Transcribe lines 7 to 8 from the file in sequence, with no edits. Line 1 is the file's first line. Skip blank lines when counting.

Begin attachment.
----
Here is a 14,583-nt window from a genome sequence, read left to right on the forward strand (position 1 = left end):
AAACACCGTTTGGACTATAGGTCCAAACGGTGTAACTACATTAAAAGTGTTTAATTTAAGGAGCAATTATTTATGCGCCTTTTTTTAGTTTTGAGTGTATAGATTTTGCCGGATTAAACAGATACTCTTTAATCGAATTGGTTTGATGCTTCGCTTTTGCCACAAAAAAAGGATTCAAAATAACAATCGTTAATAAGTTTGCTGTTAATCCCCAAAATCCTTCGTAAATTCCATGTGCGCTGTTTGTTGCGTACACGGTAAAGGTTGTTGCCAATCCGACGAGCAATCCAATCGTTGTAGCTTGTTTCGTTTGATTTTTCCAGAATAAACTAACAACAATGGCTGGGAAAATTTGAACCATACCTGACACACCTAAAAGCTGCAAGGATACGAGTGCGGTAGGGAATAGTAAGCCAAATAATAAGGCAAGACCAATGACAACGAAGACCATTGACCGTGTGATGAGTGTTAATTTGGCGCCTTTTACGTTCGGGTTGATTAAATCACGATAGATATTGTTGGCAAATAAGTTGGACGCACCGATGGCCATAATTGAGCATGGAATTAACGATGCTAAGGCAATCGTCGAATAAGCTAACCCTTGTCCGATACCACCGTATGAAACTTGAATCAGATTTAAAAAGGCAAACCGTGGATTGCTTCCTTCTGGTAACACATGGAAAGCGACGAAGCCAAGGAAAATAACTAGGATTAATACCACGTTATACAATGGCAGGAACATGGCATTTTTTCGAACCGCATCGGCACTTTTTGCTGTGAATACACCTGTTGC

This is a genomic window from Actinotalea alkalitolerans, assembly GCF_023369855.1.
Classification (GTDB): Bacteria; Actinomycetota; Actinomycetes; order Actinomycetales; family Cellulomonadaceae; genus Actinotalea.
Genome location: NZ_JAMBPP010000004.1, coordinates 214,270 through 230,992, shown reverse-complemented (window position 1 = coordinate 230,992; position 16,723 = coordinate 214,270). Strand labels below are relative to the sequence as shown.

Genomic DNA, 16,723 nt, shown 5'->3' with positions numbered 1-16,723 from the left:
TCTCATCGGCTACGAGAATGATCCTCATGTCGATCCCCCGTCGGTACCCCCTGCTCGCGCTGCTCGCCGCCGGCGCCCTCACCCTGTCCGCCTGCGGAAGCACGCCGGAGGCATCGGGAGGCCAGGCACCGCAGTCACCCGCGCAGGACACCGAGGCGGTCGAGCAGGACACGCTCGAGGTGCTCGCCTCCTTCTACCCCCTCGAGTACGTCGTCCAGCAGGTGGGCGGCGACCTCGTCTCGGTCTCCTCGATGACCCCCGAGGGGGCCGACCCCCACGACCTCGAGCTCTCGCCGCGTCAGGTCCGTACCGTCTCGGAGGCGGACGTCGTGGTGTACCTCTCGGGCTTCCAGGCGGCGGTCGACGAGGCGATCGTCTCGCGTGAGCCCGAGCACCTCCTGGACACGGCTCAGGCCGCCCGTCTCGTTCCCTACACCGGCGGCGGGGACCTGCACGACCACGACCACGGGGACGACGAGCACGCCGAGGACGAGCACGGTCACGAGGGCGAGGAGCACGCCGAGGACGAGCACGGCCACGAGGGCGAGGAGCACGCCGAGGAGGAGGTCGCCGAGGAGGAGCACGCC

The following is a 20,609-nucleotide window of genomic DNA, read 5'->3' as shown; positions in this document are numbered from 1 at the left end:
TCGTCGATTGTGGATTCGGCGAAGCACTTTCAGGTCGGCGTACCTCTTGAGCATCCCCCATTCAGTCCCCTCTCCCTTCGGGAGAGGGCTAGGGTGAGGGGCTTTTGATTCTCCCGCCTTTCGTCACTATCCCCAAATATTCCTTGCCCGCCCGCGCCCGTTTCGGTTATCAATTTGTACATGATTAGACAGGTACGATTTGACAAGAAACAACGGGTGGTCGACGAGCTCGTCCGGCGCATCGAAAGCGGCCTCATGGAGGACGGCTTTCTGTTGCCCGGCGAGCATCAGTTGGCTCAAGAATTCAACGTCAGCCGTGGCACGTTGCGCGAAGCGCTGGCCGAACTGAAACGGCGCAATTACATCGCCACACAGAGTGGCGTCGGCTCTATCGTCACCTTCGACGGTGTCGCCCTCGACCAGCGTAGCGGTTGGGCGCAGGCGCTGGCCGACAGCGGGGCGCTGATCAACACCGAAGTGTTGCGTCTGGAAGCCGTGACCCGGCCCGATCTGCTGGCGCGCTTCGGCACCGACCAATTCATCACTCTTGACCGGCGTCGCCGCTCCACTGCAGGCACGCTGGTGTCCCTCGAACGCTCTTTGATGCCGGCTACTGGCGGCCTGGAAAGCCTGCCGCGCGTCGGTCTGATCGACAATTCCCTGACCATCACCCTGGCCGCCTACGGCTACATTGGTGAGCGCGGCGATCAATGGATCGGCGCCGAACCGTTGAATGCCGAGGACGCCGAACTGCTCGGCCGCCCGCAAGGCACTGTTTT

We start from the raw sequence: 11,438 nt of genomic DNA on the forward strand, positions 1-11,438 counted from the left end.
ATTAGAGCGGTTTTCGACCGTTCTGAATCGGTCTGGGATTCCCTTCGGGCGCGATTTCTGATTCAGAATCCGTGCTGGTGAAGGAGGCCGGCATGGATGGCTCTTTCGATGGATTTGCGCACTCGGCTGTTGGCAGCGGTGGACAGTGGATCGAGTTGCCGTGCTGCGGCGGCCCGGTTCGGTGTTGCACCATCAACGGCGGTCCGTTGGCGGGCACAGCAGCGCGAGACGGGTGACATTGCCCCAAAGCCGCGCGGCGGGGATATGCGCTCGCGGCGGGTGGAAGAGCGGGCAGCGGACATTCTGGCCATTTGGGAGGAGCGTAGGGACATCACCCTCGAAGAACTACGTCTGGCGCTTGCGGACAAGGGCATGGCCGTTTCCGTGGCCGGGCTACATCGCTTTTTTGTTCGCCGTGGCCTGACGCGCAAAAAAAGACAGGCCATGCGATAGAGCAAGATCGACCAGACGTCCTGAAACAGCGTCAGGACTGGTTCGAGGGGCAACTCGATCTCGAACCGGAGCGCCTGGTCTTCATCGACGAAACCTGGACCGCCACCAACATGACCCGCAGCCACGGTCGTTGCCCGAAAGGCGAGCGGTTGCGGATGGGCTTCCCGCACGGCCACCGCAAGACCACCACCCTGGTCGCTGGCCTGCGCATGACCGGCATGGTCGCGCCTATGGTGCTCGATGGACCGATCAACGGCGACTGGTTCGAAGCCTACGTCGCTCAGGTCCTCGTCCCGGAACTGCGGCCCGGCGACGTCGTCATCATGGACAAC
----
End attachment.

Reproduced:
TCTCATCGGCTACGAGAATGATCCTCATGTCGATCCCCCGTCGGTACCCCCTGCTCGCGCTGCTCGCCGCCGGCGCCCTCACCCTGTCCGCCTGCGGAAGCACGCCGGAGGCATCGGGAGGCCAGGCACCGCAGTCACCCGCGCAGGACACCGAGGCGGTCGAGCAGGACACGCTCGAGGTGCTCGCCTCCTTCTACCCCCTCGAGTACGTCGTCCAGCAGGTGGGCGGCGACCTCGTCTCGGTCTCCTCGATGACCCCCGAGGGGGCCGACCCCCACGACCTCGAGCTCTCGCCGCGTCAGGTCCGTACCGTCTCGGAGGCGGACGTCGTGGTGTACCTCTCGGGCTTCCAGGCGGCGGTCGACGAGGCGATCGTCTCGCGTGAGCCCGAGCACCTCCTGGACACGGCTCAGGCCGCCCGTCTCGTTCCCTACACCGGCGGCGGGGACCTGCACGACCACGACCACGGGGACGACGAGCACGCCGAGGACGAGCACGGTCACGAGGGCGAGGAGCACGCCGAGGACGAGCACGGCCACGAGGGCGAGGAGCACGCCGAGGAGGAGGTCGCCGAGGAGGAGCACGCC

The following is a 20,609-nucleotide window of genomic DNA, read 5'->3' as shown; positions in this document are numbered from 1 at the left end: